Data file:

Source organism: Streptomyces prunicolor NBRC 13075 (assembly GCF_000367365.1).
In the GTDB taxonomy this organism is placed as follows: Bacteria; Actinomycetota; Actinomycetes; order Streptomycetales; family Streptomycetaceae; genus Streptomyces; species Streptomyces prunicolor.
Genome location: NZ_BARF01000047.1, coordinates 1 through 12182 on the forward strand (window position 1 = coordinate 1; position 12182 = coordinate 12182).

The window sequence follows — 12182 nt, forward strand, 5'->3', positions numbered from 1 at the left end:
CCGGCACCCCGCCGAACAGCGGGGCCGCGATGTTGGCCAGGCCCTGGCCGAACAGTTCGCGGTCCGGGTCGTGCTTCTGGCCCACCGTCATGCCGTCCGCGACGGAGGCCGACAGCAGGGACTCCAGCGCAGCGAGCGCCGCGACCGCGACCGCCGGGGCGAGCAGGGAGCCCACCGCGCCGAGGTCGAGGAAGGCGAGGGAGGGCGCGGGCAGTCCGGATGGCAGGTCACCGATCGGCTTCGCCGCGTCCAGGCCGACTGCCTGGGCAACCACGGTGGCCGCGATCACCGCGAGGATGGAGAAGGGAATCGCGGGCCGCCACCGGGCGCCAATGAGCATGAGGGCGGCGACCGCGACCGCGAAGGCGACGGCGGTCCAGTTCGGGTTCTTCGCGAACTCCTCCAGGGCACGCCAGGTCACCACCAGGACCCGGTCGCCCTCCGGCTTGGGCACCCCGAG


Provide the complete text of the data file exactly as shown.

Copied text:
Source organism: Streptomyces prunicolor NBRC 13075 (assembly GCF_000367365.1).
In the GTDB taxonomy this organism is placed as follows: Bacteria; Actinomycetota; Actinomycetes; order Streptomycetales; family Streptomycetaceae; genus Streptomyces; species Streptomyces prunicolor.
Genome location: NZ_BARF01000047.1, coordinates 1 through 12182 on the forward strand (window position 1 = coordinate 1; position 12182 = coordinate 12182).

The window sequence follows — 12182 nt, forward strand, 5'->3', positions numbered from 1 at the left end:
CCGGCACCCCGCCGAACAGCGGGGCCGCGATGTTGGCCAGGCCCTGGCCGAACAGTTCGCGGTCCGGGTCGTGCTTCTGGCCCACCGTCATGCCGTCCGCGACGGAGGCCGACAGCAGGGACTCCAGCGCAGCGAGCGCCGCGACCGCGACCGCCGGGGCGAGCAGGGAGCCCACCGCGCCGAGGTCGAGGAAGGCGAGGGAGGGCGCGGGCAGTCCGGATGGCAGGTCACCGATCGGCTTCGCCGCGTCCAGGCCGACTGCCTGGGCAACCACGGTGGCCGCGATCACCGCGAGGATGGAGAAGGGAATCGCGGGCCGCCACCGGGCGCCAATGAGCATGAGGGCGGCGACCGCGACCGCGAAGGCGACGGCGGTCCAGTTCGGGTTCTTCGCGAACTCCTCCAGGGCACGCCAGGTCACCACCAGGACCCGGTCGCCCTCCGGCTTGGGCACCCCGAG